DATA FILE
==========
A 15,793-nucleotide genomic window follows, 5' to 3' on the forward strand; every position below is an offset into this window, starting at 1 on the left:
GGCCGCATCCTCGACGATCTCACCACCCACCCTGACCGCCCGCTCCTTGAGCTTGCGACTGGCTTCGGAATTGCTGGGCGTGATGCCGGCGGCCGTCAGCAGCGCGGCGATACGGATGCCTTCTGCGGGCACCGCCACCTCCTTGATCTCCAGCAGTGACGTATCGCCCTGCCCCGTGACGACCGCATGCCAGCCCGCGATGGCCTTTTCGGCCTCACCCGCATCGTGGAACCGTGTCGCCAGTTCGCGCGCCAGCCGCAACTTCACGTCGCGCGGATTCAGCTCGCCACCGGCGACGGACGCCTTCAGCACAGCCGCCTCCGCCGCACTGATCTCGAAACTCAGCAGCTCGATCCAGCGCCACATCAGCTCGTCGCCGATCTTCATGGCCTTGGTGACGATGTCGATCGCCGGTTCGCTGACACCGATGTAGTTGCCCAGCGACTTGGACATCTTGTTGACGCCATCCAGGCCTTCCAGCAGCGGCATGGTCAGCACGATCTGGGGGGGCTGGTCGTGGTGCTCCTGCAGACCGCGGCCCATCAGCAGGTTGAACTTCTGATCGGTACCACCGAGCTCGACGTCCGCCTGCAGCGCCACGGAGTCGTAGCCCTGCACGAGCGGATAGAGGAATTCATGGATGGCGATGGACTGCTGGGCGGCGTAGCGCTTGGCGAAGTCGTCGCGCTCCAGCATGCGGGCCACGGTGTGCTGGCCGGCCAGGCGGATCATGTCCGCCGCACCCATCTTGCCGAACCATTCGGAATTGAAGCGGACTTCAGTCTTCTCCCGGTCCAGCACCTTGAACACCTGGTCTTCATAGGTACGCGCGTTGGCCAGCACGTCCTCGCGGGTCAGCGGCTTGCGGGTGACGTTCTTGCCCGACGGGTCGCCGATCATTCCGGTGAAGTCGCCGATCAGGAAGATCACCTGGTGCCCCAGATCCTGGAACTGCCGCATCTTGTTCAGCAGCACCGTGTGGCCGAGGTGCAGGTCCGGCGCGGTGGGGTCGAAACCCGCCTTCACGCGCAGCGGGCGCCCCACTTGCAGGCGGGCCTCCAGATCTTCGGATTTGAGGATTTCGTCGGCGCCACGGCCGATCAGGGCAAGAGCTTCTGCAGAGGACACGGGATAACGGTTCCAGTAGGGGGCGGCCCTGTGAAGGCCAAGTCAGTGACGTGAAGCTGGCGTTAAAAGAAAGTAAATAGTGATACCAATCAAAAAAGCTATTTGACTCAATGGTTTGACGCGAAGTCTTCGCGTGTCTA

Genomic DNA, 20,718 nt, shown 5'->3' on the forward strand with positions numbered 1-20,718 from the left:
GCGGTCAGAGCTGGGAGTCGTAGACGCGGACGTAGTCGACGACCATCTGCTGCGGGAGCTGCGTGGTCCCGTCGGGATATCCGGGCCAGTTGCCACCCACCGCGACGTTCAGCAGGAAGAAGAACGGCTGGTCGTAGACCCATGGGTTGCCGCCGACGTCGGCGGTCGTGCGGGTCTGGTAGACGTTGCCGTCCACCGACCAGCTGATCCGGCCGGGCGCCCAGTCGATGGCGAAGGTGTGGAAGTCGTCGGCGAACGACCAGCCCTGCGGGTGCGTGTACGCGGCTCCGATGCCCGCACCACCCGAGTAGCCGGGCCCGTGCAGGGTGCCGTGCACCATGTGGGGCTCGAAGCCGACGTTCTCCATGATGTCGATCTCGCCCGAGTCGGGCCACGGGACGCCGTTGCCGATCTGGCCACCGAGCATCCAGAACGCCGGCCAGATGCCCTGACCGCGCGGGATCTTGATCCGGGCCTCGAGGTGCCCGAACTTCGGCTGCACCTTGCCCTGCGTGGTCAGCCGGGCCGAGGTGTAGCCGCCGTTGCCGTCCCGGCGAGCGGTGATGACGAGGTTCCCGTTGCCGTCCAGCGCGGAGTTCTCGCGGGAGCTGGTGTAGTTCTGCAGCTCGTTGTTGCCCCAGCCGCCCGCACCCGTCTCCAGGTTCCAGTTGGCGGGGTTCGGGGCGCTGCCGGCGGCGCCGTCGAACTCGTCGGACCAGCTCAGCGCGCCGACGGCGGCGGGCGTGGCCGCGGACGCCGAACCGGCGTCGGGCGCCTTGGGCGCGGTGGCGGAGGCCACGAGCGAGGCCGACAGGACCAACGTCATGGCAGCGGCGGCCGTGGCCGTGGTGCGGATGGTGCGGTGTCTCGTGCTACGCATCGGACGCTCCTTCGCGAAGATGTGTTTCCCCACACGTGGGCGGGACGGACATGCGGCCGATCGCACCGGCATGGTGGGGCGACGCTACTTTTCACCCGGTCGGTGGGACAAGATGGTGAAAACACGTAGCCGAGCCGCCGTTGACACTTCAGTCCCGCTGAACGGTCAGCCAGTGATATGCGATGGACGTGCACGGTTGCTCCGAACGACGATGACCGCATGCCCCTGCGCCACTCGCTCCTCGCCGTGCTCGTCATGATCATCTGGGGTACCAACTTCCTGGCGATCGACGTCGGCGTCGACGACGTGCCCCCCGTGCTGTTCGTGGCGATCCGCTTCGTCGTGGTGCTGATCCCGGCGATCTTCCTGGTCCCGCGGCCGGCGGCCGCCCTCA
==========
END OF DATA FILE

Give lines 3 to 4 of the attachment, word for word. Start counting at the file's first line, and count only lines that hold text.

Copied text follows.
Genomic DNA, 20,718 nt, shown 5'->3' on the forward strand with positions numbered 1-20,718 from the left:
GCGGTCAGAGCTGGGAGTCGTAGACGCGGACGTAGTCGACGACCATCTGCTGCGGGAGCTGCGTGGTCCCGTCGGGATATCCGGGCCAGTTGCCACCCACCGCGACGTTCAGCAGGAAGAAGAACGGCTGGTCGTAGACCCATGGGTTGCCGCCGACGTCGGCGGTCGTGCGGGTCTGGTAGACGTTGCCGTCCACCGACCAGCTGATCCGGCCGGGCGCCCAGTCGATGGCGAAGGTGTGGAAGTCGTCGGCGAACGACCAGCCCTGCGGGTGCGTGTACGCGGCTCCGATGCCCGCACCACCCGAGTAGCCGGGCCCGTGCAGGGTGCCGTGCACCATGTGGGGCTCGAAGCCGACGTTCTCCATGATGTCGATCTCGCCCGAGTCGGGCCACGGGACGCCGTTGCCGATCTGGCCACCGAGCATCCAGAACGCCGGCCAGATGCCCTGACCGCGCGGGATCTTGATCCGGGCCTCGAGGTGCCCGAACTTCGGCTGCACCTTGCCCTGCGTGGTCAGCCGGGCCGAGGTGTAGCCGCCGTTGCCGTCCCGGCGAGCGGTGATGACGAGGTTCCCGTTGCCGTCCAGCGCGGAGTTCTCGCGGGAGCTGGTGTAGTTCTGCAGCTCGTTGTTGCCCCAGCCGCCCGCACCCGTCTCCAGGTTCCAGTTGGCGGGGTTCGGGGCGCTGCCGGCGGCGCCGTCGAACTCGTCGGACCAGCTCAGCGCGCCGACGGCGGCGGGCGTGGCCGCGGACGCCGAACCGGCGTCGGGCGCCTTGGGCGCGGTGGCGGAGGCCACGAGCGAGGCCGACAGGACCAACGTCATGGCAGCGGCGGCCGTGGCCGTGGTGCGGATGGTGCGGTGTCTCGTGCTACGCATCGGACGCTCCTTCGCGAAGATGTGTTTCCCCACACGTGGGCGGGACGGACATGCGGCCGATCGCACCGGCATGGTGGGGCGACGCTACTTTTCACCCGGTCGGTGGGACAAGATGGTGAAAACACGTAGCCGAGCCGCCGTTGACACTTCAGTCCCGCTGAACGGTCAGCCAGTGATATGCGATGGACGTGCACGGTTGCTCCGAACGACGATGACCGCATGCCCCTGCGCCACTCGCTCCTCGCCGTGCTCGTCATGATCATCTGGGGTACCAACTTCCTGGCGATCGACGTCGGCGTCGACGACGTGCCCCCCGTGCTGTTCGTGGCGATCCGCTTCGTCGTGGTGCTGATCCCGGCGATCTTCCTGGTCCCGCGGCCGGCGGCCGCCCTCA